The story of how The Simpsons was created and what it’s about is very well known, so this piece will concentrate more on how I got into the show, and how it has been treated on British TV. Homer and co. first came to the screen in this country in 1990 on Sky One, there had been a huge buzz around the show that it was something special and in those days many people felt that to be able to watch episodes was just about the only reason it was worth getting a fancy new satellite dish for.

The first time that I can remember The Simpsons making an impact on me would have been round late-1990/early-1991 when I saw the video for the song “Do The Bartman” for the first time. This song was a big success and it became a chart-topping single in both the UK and Ireland, which was made all the more remarkable as I don’t even think that it was a hit in America. There was a second song released later in the year that also made the top ten.

After that, the first time that I can remember seeing a full episode for the first time was how I imagine many other people did in the early-90s, when we managed to contact someone who did have Sky to record a couple of episodes and then pass the tape on to us. The only other way you could see the show then was to buy VHS tapes which featured a couple of episodes from the early series, and I watched them a lot.

Also in the mid-90s, I used to enjoy The Simpsons comic. The American version used to be sold in WH Smith, and I remember enjoying the strips, and being rather bemused by the American adverts. I also bought various spin-offs including Radioactive Man, Krusty The Klown, and Itchy and Scratchy. In 1997 the British version of this comic launched, I bought a lot of issues, and it still continues to this day.

So it was something of a great relief to many people when finally in 1996 The Simpsons came to terrestrial TV when episodes would be shown on BBC1 for the first time. However they showed all of the episodes out of sequence, and after a short while it was moved to BBC2 because it was being beaten in the ratings would you believe by Sabrina The Teenage Witch which was on ITV at the same time.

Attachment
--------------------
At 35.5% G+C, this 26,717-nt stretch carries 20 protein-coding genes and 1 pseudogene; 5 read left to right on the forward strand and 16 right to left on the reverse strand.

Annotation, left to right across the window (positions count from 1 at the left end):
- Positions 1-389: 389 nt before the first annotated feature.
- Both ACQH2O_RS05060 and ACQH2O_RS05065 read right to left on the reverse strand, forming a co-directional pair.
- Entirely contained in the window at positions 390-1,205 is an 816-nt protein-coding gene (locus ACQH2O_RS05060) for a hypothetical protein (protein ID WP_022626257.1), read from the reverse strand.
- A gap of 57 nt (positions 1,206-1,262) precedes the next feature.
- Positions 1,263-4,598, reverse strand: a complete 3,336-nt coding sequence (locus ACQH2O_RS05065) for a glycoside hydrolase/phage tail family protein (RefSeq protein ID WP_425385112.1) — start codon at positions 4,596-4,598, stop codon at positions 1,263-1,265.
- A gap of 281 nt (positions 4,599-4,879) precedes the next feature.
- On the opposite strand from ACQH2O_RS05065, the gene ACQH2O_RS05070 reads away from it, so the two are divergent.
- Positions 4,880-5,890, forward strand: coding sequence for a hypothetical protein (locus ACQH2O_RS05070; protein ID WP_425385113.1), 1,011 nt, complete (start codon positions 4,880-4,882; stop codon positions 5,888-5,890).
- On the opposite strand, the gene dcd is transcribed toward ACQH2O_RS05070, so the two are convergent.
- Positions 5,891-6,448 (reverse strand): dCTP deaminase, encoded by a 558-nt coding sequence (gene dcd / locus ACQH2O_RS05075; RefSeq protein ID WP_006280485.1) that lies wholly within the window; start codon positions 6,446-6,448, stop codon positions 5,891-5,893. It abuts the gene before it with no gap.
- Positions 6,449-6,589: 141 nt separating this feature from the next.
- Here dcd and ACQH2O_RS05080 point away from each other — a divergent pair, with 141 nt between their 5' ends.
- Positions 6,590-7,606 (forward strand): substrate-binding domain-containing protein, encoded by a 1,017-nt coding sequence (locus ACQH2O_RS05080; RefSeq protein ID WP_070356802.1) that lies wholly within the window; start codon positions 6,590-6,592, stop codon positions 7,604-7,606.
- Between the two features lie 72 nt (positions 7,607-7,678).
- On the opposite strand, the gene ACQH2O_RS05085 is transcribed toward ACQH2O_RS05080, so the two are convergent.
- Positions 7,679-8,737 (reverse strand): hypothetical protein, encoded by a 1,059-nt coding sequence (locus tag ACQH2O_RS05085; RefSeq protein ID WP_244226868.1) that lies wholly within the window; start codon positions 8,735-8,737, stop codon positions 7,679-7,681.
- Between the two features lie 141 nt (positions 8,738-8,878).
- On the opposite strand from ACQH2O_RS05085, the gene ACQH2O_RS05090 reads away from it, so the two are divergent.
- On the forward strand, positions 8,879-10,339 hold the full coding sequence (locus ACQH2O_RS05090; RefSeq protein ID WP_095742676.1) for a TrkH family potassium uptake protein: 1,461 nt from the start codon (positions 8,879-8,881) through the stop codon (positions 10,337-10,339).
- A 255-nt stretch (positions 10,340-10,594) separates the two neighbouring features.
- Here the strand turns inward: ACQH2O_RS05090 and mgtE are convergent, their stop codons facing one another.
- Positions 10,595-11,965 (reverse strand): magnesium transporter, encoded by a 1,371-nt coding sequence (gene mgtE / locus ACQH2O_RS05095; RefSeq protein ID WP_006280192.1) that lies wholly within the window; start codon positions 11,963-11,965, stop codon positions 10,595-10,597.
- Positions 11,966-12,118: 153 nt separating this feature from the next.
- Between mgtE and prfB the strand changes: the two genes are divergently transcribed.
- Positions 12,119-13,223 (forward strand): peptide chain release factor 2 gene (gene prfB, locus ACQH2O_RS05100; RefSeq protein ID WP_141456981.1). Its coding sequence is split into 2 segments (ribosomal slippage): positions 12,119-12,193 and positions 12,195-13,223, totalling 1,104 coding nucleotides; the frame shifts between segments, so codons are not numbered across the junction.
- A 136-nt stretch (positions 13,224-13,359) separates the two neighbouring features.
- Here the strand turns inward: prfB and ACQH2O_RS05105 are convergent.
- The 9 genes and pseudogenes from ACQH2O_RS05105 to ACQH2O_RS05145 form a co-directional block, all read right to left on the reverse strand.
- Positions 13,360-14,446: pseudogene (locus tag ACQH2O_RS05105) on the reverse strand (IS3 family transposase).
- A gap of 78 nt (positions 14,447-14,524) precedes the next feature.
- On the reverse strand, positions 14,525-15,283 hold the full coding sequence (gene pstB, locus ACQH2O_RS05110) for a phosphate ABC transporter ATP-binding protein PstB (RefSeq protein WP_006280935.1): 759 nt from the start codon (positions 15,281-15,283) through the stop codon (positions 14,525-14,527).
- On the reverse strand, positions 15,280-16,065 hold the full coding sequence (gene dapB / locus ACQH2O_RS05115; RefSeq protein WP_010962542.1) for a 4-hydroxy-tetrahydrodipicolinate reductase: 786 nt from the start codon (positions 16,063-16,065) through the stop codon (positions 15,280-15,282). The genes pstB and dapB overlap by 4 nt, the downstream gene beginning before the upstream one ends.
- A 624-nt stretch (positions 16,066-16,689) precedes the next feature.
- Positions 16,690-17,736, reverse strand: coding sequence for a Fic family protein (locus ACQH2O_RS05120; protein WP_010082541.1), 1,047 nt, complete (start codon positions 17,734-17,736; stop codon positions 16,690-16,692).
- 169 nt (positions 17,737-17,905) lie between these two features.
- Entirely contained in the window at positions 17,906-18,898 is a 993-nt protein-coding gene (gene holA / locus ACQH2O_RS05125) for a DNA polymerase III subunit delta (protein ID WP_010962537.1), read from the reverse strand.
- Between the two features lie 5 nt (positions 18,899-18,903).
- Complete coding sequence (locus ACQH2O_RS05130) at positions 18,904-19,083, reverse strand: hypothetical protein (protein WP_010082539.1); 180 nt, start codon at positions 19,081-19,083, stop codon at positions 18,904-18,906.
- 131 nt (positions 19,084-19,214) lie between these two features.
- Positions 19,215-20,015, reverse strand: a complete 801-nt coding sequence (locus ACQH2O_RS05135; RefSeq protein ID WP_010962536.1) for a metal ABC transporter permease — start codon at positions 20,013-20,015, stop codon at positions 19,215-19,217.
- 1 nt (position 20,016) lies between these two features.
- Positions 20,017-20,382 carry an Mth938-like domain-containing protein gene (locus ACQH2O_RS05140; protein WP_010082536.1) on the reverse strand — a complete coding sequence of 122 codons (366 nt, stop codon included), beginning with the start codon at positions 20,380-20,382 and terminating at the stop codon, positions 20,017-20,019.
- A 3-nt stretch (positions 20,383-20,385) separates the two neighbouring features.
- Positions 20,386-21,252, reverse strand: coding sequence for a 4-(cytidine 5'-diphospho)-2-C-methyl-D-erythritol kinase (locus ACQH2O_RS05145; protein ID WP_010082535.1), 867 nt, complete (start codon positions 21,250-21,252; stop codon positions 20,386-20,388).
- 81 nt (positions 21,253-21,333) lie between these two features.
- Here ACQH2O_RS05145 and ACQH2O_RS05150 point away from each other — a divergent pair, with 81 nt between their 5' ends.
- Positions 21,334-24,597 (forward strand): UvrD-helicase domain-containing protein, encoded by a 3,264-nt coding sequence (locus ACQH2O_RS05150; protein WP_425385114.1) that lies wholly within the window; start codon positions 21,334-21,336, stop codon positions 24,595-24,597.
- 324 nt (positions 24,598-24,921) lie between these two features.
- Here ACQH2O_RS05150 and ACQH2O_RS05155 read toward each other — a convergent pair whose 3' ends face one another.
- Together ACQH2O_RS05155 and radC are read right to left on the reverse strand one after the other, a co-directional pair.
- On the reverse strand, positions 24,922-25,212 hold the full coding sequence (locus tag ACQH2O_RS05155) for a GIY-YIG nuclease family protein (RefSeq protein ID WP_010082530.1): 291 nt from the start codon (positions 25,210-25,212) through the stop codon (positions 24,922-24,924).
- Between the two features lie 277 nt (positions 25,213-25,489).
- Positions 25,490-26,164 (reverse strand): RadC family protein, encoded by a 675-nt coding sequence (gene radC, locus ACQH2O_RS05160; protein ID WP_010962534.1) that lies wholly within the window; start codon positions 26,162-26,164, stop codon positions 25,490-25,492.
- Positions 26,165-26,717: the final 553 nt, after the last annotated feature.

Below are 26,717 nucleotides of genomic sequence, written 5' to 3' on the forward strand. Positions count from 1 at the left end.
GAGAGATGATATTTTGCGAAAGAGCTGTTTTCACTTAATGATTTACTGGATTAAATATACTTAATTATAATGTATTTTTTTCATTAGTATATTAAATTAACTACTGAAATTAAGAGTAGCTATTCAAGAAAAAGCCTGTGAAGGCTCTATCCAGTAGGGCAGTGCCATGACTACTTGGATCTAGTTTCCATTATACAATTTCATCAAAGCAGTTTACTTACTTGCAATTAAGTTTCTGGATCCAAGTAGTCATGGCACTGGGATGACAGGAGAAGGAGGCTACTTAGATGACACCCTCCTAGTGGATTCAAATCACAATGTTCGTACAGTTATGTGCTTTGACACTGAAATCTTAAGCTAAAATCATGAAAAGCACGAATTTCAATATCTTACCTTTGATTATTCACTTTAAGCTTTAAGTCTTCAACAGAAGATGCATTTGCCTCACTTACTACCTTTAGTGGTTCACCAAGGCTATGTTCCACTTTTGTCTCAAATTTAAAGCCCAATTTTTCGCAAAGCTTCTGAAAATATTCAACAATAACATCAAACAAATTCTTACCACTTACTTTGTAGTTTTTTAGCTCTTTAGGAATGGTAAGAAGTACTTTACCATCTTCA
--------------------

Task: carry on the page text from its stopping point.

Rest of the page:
The Simpsons stayed on BBC2 until 2004 when they were poached by Channel 4, who seemed to have shown at least one episode every day since. Of course, the show remains on Sky to this day, and over 600 episodes have now been made, and it doesn’t look like it’s going to end any time soon, and Bart should think himself lucky that because so many stars have wanted to take part to provide a guest voice, he has now met just about every person who has been famous in the past 25 years.

In more recent years I have tried to collect as much merchandise as I can, and among my favourite things that I have are the episode guide books which have a great amount of information in them, there have also been some enjoyable computer games made, and I also have a lot of the DVDs which have some great extras which have revealed more about the show. There is of course a huge amount that has been written about The Simpsons online and it has made me notice some things.

A lot of people seem to think that the quality of the show began to drop of around the start of series nine, and I have read various blogs from mega-fans reviewing the show episode and episode, and it’s been sad to read how people have slowly fallen out of love with the show as the weeks go by, and some people now think that there are more bad episodes than good ones.

The Simpsons does remain a classic show though, and in more recent years there has been a film made, there has also been a special crossover episode with Family Guy, and needless to say the show has won a huge amount of awards. There are so many other great elements of the show that can be tapped into such as my favourite couch gags or characters, and I might do that in another piece soon.